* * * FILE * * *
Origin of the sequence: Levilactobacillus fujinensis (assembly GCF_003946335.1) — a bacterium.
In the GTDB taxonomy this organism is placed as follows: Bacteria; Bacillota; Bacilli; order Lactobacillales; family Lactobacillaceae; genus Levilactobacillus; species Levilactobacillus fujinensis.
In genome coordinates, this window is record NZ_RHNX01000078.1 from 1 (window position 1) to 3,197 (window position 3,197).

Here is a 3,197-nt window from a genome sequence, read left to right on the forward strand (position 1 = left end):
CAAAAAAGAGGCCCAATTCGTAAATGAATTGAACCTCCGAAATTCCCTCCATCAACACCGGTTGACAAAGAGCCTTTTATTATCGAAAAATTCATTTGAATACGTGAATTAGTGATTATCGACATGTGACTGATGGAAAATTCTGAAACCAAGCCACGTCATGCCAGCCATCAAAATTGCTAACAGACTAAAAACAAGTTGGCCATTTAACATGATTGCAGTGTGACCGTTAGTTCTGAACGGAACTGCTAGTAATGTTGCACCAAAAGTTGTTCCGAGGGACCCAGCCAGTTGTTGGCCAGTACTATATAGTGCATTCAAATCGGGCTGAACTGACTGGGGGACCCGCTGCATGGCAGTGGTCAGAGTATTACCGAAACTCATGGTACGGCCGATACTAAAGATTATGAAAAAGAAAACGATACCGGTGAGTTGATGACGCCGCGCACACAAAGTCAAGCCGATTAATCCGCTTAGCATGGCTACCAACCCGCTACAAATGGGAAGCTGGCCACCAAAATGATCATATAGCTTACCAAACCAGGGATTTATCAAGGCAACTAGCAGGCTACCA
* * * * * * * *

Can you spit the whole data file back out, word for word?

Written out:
Origin of the sequence: Levilactobacillus fujinensis (assembly GCF_003946335.1) — a bacterium.
In the GTDB taxonomy this organism is placed as follows: Bacteria; Bacillota; Bacilli; order Lactobacillales; family Lactobacillaceae; genus Levilactobacillus; species Levilactobacillus fujinensis.
In genome coordinates, this window is record NZ_RHNX01000078.1 from 1 (window position 1) to 3,197 (window position 3,197).

Here is a 3,197-nt window from a genome sequence, read left to right on the forward strand (position 1 = left end):
CAAAAAAGAGGCCCAATTCGTAAATGAATTGAACCTCCGAAATTCCCTCCATCAACACCGGTTGACAAAGAGCCTTTTATTATCGAAAAATTCATTTGAATACGTGAATTAGTGATTATCGACATGTGACTGATGGAAAATTCTGAAACCAAGCCACGTCATGCCAGCCATCAAAATTGCTAACAGACTAAAAACAAGTTGGCCATTTAACATGATTGCAGTGTGACCGTTAGTTCTGAACGGAACTGCTAGTAATGTTGCACCAAAAGTTGTTCCGAGGGACCCAGCCAGTTGTTGGCCAGTACTATATAGTGCATTCAAATCGGGCTGAACTGACTGGGGGACCCGCTGCATGGCAGTGGTCAGAGTATTACCGAAACTCATGGTACGGCCGATACTAAAGATTATGAAAAAGAAAACGATACCGGTGAGTTGATGACGCCGCGCACACAAAGTCAAGCCGATTAATCCGCTTAGCATGGCTACCAACCCGCTACAAATGGGAAGCTGGCCACCAAAATGATCATATAGCTTACCAAACCAGGGATTTATCAAGGCAACTAGCAGGCTACCA